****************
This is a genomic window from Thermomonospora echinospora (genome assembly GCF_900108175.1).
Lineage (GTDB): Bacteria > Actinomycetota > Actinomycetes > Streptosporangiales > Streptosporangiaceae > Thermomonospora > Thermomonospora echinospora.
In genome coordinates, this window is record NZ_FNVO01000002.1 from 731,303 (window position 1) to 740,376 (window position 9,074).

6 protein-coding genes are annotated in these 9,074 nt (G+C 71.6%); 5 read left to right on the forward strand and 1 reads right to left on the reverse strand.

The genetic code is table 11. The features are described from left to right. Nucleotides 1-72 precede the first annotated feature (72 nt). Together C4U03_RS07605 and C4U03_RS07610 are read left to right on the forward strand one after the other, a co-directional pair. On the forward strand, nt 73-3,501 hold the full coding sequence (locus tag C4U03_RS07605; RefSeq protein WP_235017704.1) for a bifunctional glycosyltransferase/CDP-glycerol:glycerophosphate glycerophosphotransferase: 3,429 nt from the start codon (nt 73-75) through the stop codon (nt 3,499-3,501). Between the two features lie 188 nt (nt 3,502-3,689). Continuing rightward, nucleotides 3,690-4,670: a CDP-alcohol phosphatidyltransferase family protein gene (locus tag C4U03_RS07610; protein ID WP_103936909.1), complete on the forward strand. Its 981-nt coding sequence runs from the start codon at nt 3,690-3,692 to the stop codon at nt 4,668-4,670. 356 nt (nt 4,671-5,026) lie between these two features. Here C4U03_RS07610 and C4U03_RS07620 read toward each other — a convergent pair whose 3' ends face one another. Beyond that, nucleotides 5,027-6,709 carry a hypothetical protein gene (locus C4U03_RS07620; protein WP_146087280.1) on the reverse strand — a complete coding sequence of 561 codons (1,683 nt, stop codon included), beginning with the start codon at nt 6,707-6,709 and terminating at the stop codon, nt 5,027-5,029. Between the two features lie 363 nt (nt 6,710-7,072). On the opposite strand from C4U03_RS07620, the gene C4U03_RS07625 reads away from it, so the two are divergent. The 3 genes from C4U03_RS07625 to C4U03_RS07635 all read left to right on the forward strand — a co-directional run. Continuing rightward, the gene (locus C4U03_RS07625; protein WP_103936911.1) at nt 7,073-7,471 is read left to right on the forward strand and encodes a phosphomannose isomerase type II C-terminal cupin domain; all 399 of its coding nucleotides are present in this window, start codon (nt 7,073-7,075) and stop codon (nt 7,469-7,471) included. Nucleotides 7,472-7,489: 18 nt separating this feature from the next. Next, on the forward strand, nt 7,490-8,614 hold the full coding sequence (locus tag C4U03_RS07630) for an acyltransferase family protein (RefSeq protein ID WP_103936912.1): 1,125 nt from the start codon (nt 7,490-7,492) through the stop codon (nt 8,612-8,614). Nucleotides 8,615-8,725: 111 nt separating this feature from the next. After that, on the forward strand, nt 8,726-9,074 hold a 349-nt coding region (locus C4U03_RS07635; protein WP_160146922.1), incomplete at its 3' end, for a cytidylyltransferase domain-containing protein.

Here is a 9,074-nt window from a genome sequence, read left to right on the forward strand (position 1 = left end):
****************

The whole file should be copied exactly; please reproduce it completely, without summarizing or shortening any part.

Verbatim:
This is a genomic window from Thermomonospora echinospora (genome assembly GCF_900108175.1).
Lineage (GTDB): Bacteria > Actinomycetota > Actinomycetes > Streptosporangiales > Streptosporangiaceae > Thermomonospora > Thermomonospora echinospora.
In genome coordinates, this window is record NZ_FNVO01000002.1 from 731,303 (window position 1) to 740,376 (window position 9,074).

6 protein-coding genes are annotated in these 9,074 nt (G+C 71.6%); 5 read left to right on the forward strand and 1 reads right to left on the reverse strand.

The genetic code is table 11. The features are described from left to right. Nucleotides 1-72 precede the first annotated feature (72 nt). Together C4U03_RS07605 and C4U03_RS07610 are read left to right on the forward strand one after the other, a co-directional pair. On the forward strand, nt 73-3,501 hold the full coding sequence (locus tag C4U03_RS07605; RefSeq protein WP_235017704.1) for a bifunctional glycosyltransferase/CDP-glycerol:glycerophosphate glycerophosphotransferase: 3,429 nt from the start codon (nt 73-75) through the stop codon (nt 3,499-3,501). Between the two features lie 188 nt (nt 3,502-3,689). Continuing rightward, nucleotides 3,690-4,670: a CDP-alcohol phosphatidyltransferase family protein gene (locus tag C4U03_RS07610; protein ID WP_103936909.1), complete on the forward strand. Its 981-nt coding sequence runs from the start codon at nt 3,690-3,692 to the stop codon at nt 4,668-4,670. 356 nt (nt 4,671-5,026) lie between these two features. Here C4U03_RS07610 and C4U03_RS07620 read toward each other — a convergent pair whose 3' ends face one another. Beyond that, nucleotides 5,027-6,709 carry a hypothetical protein gene (locus C4U03_RS07620; protein WP_146087280.1) on the reverse strand — a complete coding sequence of 561 codons (1,683 nt, stop codon included), beginning with the start codon at nt 6,707-6,709 and terminating at the stop codon, nt 5,027-5,029. Between the two features lie 363 nt (nt 6,710-7,072). On the opposite strand from C4U03_RS07620, the gene C4U03_RS07625 reads away from it, so the two are divergent. The 3 genes from C4U03_RS07625 to C4U03_RS07635 all read left to right on the forward strand — a co-directional run. Continuing rightward, the gene (locus C4U03_RS07625; protein WP_103936911.1) at nt 7,073-7,471 is read left to right on the forward strand and encodes a phosphomannose isomerase type II C-terminal cupin domain; all 399 of its coding nucleotides are present in this window, start codon (nt 7,073-7,075) and stop codon (nt 7,469-7,471) included. Nucleotides 7,472-7,489: 18 nt separating this feature from the next. Next, on the forward strand, nt 7,490-8,614 hold the full coding sequence (locus tag C4U03_RS07630) for an acyltransferase family protein (RefSeq protein ID WP_103936912.1): 1,125 nt from the start codon (nt 7,490-7,492) through the stop codon (nt 8,612-8,614). Nucleotides 8,615-8,725: 111 nt separating this feature from the next. After that, on the forward strand, nt 8,726-9,074 hold a 349-nt coding region (locus C4U03_RS07635; protein WP_160146922.1), incomplete at its 3' end, for a cytidylyltransferase domain-containing protein.

Here is a 9,074-nt window from a genome sequence, read left to right on the forward strand (position 1 = left end):